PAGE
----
Magnolia bark as a sleep aid
The bark of the magnolia tree has long been used in traditional medicine to treat sleep issues, protect memory, reduce stress, and help with digestive problems and weight loss.
Bioactive compounds in magnolia bark appear to help increase time in both slow-wave sleep and REM sleep.
Magnolia bark is packed with potent natural compounds that have been shown to reduce inflammation and lower anxiety, as well as improve symptoms of depression. Improving these conditions can help you sleep better.
Magnolia barks content of honokiol behind its power as a sleep aid
According to the research of the bioactive compound honokiol that you find in magnolia bark, they found that the honokiol significantly shortened sleep latency to NREM sleep and increased the amount of NREM sleep.
In short, the research concluded Honokiol promoted NREM sleep by modulating the benzodiazepine site of the GABA receptor, suggesting potential applications in the treatment of insomnia,
especially for patients who experience difficulty in falling and staying asleep. (source)
Ashwagandha as a sleep aid
In recent years, interest in ashwagandha has increased greatly, outside of India. This is partly because an Indian company has invested in clinically documenting the ancient Ayurvedic uses, mainly to increase knowledge of ashwagandha outside India.
The studies have also provided new knowledge about how ashwagandha works.
The studied extract named KSM-66 is a standardized full-spectrum extract that is ten times more concentrated than dried, fresh root. The extraction has been done using organic milk and water according to Ayurvedic knowledge.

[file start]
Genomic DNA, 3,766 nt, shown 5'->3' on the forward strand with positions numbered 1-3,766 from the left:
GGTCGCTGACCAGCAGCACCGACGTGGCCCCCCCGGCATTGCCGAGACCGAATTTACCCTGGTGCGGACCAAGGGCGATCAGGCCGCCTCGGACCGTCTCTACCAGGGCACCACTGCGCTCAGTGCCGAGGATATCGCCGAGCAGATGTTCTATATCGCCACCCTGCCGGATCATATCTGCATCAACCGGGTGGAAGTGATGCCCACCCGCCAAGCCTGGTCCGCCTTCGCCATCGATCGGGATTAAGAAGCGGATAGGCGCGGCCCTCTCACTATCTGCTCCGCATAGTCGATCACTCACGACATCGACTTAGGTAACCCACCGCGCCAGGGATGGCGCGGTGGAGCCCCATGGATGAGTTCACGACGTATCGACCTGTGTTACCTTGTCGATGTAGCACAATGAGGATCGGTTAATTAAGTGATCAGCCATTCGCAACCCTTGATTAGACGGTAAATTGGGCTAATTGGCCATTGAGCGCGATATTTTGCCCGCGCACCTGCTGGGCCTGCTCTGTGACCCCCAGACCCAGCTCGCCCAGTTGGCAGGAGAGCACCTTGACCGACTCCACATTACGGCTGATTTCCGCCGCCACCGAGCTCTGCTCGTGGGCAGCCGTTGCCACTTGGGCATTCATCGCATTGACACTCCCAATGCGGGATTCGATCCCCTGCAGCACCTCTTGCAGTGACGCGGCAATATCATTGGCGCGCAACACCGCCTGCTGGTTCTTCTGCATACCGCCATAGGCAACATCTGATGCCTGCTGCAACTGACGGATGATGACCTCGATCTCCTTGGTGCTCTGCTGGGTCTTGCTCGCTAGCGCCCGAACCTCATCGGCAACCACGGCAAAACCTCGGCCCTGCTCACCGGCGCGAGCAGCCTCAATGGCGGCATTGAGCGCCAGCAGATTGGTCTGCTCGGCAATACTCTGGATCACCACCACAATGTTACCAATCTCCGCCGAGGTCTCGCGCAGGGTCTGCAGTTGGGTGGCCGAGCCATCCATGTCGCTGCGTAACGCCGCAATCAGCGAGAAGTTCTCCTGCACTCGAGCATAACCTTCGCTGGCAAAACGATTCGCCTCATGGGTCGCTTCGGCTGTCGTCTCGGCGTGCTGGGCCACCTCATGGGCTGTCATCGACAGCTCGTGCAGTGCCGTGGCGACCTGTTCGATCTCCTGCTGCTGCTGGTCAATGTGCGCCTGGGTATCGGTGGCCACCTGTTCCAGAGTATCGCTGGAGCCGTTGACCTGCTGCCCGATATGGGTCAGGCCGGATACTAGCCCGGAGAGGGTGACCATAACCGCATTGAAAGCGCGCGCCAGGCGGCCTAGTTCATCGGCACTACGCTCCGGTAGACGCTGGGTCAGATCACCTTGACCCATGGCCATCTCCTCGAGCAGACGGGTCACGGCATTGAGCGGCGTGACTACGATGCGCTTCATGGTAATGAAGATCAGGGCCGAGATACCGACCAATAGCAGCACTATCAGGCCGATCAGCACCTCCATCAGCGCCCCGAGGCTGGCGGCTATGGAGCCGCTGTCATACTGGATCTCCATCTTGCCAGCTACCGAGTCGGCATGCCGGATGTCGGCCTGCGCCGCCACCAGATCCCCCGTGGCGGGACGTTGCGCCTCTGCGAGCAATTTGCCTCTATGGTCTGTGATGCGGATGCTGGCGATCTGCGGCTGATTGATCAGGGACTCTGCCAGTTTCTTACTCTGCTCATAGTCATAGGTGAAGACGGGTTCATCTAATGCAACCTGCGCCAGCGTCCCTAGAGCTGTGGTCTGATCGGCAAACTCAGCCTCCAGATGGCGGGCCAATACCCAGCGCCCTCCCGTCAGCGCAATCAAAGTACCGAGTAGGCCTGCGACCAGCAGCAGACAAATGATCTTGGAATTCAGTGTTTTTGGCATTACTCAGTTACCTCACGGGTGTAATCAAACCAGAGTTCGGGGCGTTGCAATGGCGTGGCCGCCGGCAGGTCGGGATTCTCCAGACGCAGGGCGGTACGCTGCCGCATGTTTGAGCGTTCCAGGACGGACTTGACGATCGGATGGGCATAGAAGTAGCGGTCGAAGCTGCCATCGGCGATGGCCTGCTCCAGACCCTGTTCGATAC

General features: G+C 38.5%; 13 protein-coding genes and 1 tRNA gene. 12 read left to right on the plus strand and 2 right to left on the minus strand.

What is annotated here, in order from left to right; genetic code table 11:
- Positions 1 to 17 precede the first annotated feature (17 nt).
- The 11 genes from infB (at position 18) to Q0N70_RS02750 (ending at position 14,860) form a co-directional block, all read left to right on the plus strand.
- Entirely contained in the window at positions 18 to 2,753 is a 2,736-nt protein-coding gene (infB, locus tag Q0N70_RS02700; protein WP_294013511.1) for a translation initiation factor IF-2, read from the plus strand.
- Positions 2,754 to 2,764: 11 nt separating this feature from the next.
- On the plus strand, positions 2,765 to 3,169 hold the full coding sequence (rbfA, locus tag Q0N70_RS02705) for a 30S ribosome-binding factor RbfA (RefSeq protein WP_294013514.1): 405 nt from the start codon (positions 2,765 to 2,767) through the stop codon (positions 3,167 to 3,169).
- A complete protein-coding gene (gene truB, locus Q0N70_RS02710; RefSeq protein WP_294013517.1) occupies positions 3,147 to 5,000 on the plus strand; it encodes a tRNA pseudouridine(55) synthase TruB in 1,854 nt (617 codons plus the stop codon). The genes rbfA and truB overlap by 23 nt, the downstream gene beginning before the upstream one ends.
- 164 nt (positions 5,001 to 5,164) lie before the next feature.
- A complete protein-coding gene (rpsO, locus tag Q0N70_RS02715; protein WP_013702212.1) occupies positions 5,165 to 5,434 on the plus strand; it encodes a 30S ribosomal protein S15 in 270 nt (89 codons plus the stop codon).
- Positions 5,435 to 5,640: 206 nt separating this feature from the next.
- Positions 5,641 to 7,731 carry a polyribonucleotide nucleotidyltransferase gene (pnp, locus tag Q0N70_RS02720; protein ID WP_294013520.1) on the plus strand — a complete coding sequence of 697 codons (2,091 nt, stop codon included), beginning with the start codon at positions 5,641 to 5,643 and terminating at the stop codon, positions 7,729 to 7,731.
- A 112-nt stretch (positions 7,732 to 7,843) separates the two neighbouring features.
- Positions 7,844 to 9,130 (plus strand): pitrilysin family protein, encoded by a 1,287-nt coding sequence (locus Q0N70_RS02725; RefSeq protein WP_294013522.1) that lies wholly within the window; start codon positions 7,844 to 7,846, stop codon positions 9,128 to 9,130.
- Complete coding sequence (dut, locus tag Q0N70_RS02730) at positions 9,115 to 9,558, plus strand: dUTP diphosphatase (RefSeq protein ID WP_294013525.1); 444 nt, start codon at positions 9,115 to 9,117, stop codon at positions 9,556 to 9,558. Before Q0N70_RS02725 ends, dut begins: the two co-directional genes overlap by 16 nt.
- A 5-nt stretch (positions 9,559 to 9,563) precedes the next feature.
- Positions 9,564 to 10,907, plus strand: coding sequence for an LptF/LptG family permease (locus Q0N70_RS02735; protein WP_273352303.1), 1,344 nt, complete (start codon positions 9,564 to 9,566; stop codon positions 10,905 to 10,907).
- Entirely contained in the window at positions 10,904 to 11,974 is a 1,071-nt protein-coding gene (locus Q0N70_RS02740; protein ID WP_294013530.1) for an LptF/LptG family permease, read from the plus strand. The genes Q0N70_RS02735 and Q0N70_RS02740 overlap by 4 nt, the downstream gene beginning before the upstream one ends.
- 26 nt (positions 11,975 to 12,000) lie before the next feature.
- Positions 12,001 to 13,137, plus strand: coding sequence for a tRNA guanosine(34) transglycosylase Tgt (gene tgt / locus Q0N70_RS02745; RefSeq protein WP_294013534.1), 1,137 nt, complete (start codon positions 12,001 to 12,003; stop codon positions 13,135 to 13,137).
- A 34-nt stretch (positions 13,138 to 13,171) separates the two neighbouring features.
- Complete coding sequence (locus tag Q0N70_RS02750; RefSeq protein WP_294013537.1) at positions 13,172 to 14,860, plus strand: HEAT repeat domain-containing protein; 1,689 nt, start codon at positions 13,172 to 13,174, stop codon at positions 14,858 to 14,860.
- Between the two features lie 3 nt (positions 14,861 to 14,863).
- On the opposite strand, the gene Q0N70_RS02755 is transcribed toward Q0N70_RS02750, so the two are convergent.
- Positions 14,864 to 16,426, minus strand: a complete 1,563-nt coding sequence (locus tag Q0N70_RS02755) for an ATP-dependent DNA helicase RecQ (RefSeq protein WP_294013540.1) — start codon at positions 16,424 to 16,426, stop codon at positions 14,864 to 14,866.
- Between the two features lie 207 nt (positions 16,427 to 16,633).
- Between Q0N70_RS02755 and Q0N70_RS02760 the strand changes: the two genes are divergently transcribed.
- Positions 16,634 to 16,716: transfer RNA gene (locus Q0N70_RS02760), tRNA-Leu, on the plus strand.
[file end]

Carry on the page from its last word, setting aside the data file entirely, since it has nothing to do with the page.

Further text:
Ashwagandha is one of the world's best known herbal adaptogenic herbs. Used for thousands of years in Ayurvedic medicine, mainly to cure sleep problems and burnouts.
Ashwagandha is considered to contribute to normal sleep, relaxation, and reduction of stress. The herb strengthens an exhausted nervous system, counteracting mental and physical fatigue and enhances the body's ability to recover.
One of the main uses of ashwagandha is for better sleep. The reason being its effect on GABA, the important signal substance that reduces nerve excitations, which in turn relaxes your brain.
Ashwagandha leaves and powder research
Research of Ashwagandha leaves for sleep induction shows that it might work as a sleep aid.
Ashwagandha leaf or root crude powder itself can enhance the quality of your sleep.
The results in the study demonstrated that trimethylene glycol is an active sleep-inducing component of Ashwagandha leaves and could potentially be useful for insomnia therapy. (source)
Passionflower as a sleep aid
Passionflower, also known as maypop, is a natural sleep remedy and sedative that's widely used for insomnia. A few studies indicate a benzodiazepine-like calming effect of passionflower.
Traditionally passionflower is used for nervousness, anxiety and sleep problems.
Passionflower is said to contribute to normal sleep, relaxation and increased mental and physical well-being.